Showing results for: [ Cont to TCP01 Dissecting Adaptive ]
The DEW pipeline is a one command line solution that aligns reads, corrects expression biases (eXpress), TMM normalizes (edgeR) and produces FPKM values that are then visualized with pretty ggplot gra... morephics.
This BZ2-compressed tar archive provides the software and licensing statements. DEW is written in Perl and requires a SQLite database and is supported for Linux 64-bit computers. The homepage of the software can be found at http://dew.sourceforge.net.less
Cont to TCP01 Dissecting Adaptive - transcriptomics software development - Published 06 Jan 2015
This our GeoGenetics prototype on phylogeography and genetics to use a large array of data. Using Chado (GMOD.org) and web-services we have built most of the tool allowing for an interaction of geo-lo... morecated samples with an unlimited array of data types. The data can be hosted locally or from any other server that serves the GeoJSON format.
An added capability is the intersection of these data with more than 200 environmental layers derived from the Atlas of Living Australia.
A further prototype capability is the ability to search for RNAi matches, as developed for a USDA proposal called "Reducing off-target effects of RNAi pesticides via functional genomics".
Cont to TCP01 Dissecting Adaptive - GeoGenetics software development - Published 06 Jan 2015
An increased number of genomes are being made public but few individual research are willing to take ownership of their own data. Indeed, the current model is for genome sequences to be handled by seq... moreuencing centers or large bioinformatic repositories (RefSeq or Ensembl). Even though using these widely used and standardized repositories and center is an excellent model to decrease the cost of completing a genome project, this comes at a cost. First, these groups have in-house pipelines built and customized for the projects that financially support them (i.e. small genomes of microbial human pathogens and largely fully complete genomes such as Drosophila or human) rather than say a highly polymorphic species from a natural ecosystem. Second, the lack of a robust funding model means that these repositories are do not have the resources to offer community-wide support and customization of a pipeline. Third, and perhaps most importantly, these centers and repositories usually lack the domain expertise associated with the biology of the species.
For these (and perhaps others?) reasons, genome consortia that have access to genomicists (or PhD students and post-docs willing to learn) are either collaborating with bioinformatic laboratories or investing in their own annotation capability. This endeveavour has been greatly helped by the public availability of the tools used by the repositories and sequencing centers (e.g. GMOD, Ensembl and sequencing-center specific platforms such as those from the Broad Institute). The GMOD project specifically specializes in compact, user friendly solutions that just_work. For example, MAKER requires a few minutes of configuration to deliver a standardized annotation for gene models. At the other side of the spectrum, Ensembl delivers a comprehensive solution, database and informatic pipelines that - in the hands of a highly-trained bioinformatician - can deliver the same depth and level of annotation as that used by the EBI. There really is no a solution that fits in-between. There is also almost no software that also wishes to educate the user rather than offering a black box. Finally, there is no solution that we know of that can also functionally annotate the genome (a la BLAST2GO but free) and then link the concept of gene model (feature) annotation with functional annotation.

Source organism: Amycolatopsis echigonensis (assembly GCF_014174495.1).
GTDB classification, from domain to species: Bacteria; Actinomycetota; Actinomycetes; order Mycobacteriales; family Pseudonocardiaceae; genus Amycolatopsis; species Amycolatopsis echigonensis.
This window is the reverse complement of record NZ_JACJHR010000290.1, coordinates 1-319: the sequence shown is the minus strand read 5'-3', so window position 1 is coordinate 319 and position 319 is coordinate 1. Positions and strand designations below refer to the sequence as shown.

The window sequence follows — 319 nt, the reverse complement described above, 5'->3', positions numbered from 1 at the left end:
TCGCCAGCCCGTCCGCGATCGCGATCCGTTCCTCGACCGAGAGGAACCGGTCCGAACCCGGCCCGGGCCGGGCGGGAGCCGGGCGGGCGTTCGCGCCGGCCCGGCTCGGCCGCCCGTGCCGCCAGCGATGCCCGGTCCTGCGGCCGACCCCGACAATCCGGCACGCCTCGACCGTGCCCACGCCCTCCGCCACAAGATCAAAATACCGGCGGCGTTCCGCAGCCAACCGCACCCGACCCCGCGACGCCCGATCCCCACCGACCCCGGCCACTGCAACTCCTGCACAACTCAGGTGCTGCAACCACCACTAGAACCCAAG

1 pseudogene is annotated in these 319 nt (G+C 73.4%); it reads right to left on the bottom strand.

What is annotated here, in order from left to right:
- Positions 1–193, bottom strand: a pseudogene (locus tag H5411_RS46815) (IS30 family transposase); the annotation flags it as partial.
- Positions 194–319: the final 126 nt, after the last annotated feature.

The JAMg software was created to address the issue of creating gene models (feature annotation) and was built by Alexie Papanicolaou at the Commonwealth Scientific and Industrial Research Organisation (CSIRO) with some brilliant support from Brian Haas at the Broad Institute. The software and manual are written so that to guide the annotation process so that users can follow the process closely. Even though with JAMg you will not need another genome annotation pipeline, JAMg does not aim to replace other genome annotation pipelines (e.g. each sequencing center has its own): it does aim to support nascent genome annotators and (ultimately) educate its users about genome annotation in general. As part of our Just_Annotate series, JAMg links with JAMp and WebApollo to provide a first solution for users wishing to go from genome assembly to deriving biological hypotheses.
This BZ2-compressed tar archive provides the software, HTML documentation and licensing statements. The expanded folder tree requires at least 2.5 GB of disk space. JAMg software is written in Perl and is supported for Linux 64-bit computers. See the homepage at http://jamg.sourceforge.net for new versions.
Cont to TCP01 Dissecting Adaptive - genome annotation software development - Published 06 Jan 2015
Whether working on a model or non-model species for biomedical, economical or evolutionary research, next-generation sequencing has enabled biologists to rapidly generate a reference sequence for down... morestream applications and hypotheses generation. With the exception of a limited number of species, functional annotation is conducted by in-silico experiments based on sequence similarity. Some groups are also enriching their data with expression studies. JAMp is a platform that allows biologists to reclaim the analysis of transcript reconstruction experiments by providing an automated process for generating functional annotations and a user-friendly overview of these in-silico experiments. The entire software is built so that novice command-line users can take a transcriptome assembly and generate websites like those found in our demo.